This sounds like an appeal for the kind of agile international tech businesses that have started to migrate to King’s Cross ahead of the Google move – but Zac insists it isn’t. ‘Once, we might have said that 3,000 sq ft suites appealed to businesses with 40-50 staff. But today I think we’re appealing to companies with 150-ish staff, but who don’t all come into the office at once,’ he says.
The calculation is that big corporates and professionals will opt for an office pied a terre to help new recruits, younger team members and those who need to touch down in town to meet and share. ‘It is about soaking up the company culture,’ Zac says.
What makes this interesting is that Zac is determined to offer tenants flexibility (at a price) and to rethink his role as landlord. NorthHill will not be a distant figure, piling up the money, but a partner helping make business work. That, rather than the idea of city centre offices, will be the real victim of the pandemic.
‘The idea of landlord and tenant will be the real casualty of 2020,’ Zac insists. ‘Many landlords have learned for the first time about the importance of being attuned to the needs of their customers. They have to be less about lettings, and more about being responsible corporate citizens who deliver a compelling product.’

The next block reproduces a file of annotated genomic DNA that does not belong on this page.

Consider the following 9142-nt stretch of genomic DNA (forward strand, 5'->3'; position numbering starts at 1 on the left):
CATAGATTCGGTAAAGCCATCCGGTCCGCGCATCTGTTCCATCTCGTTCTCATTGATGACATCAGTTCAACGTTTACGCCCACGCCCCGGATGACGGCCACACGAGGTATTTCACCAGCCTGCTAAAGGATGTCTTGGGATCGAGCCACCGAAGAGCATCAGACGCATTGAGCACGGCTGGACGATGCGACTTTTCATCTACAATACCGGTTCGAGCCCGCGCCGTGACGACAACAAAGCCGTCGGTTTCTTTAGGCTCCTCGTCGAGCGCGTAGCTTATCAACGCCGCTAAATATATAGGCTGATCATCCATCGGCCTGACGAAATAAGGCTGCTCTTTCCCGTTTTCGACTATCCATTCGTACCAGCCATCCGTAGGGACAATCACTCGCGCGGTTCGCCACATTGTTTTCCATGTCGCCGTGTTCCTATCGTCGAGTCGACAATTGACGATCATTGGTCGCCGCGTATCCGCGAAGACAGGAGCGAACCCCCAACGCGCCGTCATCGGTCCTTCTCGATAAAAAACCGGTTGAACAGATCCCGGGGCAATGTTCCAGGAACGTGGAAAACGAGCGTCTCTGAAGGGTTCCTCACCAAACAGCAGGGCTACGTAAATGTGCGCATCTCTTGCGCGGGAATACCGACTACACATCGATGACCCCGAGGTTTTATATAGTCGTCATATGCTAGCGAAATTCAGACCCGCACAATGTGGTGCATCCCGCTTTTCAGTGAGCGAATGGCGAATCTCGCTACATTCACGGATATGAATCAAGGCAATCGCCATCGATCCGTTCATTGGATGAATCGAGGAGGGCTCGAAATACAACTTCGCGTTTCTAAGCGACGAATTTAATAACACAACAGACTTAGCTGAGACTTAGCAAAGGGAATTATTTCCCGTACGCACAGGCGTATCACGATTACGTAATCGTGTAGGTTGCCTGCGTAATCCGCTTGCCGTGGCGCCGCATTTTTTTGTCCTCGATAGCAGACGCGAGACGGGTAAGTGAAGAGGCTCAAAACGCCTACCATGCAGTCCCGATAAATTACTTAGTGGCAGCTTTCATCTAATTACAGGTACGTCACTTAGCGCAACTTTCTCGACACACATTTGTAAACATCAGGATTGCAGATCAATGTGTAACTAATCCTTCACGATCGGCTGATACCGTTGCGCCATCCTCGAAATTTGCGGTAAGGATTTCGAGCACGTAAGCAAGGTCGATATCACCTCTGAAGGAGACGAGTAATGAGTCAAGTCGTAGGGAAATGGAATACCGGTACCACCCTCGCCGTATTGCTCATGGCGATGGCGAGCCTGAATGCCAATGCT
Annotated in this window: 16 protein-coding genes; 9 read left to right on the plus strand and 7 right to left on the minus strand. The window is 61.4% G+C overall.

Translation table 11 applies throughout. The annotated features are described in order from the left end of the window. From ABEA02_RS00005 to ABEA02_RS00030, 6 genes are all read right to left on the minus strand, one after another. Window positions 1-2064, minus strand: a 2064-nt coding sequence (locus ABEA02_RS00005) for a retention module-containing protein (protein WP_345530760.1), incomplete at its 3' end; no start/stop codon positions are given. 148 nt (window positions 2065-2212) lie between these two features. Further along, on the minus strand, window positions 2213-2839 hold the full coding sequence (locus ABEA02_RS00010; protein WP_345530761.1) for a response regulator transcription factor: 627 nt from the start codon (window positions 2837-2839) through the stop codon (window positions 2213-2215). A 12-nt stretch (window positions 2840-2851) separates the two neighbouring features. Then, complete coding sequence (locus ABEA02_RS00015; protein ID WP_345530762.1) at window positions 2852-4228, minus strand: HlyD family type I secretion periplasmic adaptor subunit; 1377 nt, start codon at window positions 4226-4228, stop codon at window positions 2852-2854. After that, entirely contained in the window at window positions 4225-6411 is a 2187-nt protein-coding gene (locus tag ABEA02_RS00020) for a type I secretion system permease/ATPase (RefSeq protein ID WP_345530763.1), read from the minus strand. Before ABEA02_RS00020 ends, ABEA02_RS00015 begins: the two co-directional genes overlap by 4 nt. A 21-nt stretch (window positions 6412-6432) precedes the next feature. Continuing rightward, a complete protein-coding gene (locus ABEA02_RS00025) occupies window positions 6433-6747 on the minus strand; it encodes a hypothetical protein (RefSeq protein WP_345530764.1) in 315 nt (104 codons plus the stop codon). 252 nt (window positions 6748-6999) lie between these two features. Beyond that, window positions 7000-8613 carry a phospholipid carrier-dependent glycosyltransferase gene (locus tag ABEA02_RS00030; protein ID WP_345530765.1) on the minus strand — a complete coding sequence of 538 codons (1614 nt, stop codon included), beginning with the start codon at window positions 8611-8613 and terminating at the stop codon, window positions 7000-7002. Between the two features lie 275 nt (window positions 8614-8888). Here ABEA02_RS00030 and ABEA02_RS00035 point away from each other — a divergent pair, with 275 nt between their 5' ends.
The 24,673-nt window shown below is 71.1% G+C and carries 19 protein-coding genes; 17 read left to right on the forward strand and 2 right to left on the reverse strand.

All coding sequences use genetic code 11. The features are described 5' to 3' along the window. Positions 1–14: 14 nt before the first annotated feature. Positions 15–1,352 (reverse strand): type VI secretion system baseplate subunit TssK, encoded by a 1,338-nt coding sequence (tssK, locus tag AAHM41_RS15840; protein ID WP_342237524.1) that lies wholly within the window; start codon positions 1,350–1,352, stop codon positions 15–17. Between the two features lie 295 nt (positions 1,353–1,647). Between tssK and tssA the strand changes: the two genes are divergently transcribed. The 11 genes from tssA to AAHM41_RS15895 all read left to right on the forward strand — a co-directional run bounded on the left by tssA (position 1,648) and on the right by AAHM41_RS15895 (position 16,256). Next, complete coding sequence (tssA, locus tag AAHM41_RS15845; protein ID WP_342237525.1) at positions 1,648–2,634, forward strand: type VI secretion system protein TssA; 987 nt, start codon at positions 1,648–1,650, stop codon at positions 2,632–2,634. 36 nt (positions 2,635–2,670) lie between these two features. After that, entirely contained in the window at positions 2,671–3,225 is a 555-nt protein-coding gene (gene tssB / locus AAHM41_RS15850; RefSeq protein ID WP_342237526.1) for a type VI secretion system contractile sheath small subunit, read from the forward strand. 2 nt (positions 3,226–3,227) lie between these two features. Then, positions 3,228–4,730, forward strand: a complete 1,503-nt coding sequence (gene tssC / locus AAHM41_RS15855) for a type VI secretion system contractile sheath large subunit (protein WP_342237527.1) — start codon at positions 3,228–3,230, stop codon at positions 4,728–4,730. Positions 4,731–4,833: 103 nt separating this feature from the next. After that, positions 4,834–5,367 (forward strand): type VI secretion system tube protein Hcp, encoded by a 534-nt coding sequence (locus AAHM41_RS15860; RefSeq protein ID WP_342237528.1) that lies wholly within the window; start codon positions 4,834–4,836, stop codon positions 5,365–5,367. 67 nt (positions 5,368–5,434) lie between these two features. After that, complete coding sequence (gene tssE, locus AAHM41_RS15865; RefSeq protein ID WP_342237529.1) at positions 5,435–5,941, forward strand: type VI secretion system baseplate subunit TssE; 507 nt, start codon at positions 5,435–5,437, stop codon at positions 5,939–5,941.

This matters to the world of office design because it means a more constant, more integrated conversation between landlords and tenants about the way their floorspace works. NorthHill are, for instance, borrowing an idea from the serviced office sector by creating community managers to help keep tenants happy, and by investing in smart technology to monitor air quality, power use and occupancy.
‘We need to develop listening buildings, and I think some landlords are in denial about this and the challenges we face, thanks to coronavirus. Which doesn’t mean just problems, there could be some surprises that propel the property business forward,’ considers Zac.
This might involve using buildings in different ways at different times of the day to ensure floorspace is delivering the best results for occupiers. ‘Obviously, an office building works differently at 3pm on a Monday than it does at 10am on a Thursday. Data analysis will show that, and clever people are already adjusting how they use floorspace based on occupancy,’ says Zac.
These trends – ‘incubated during a crisis’ – will make huge differences to the way office space works, regardless of the impact on the volume of floorspace occupied.
‘It is the way we work that will change,’ Zac concludes.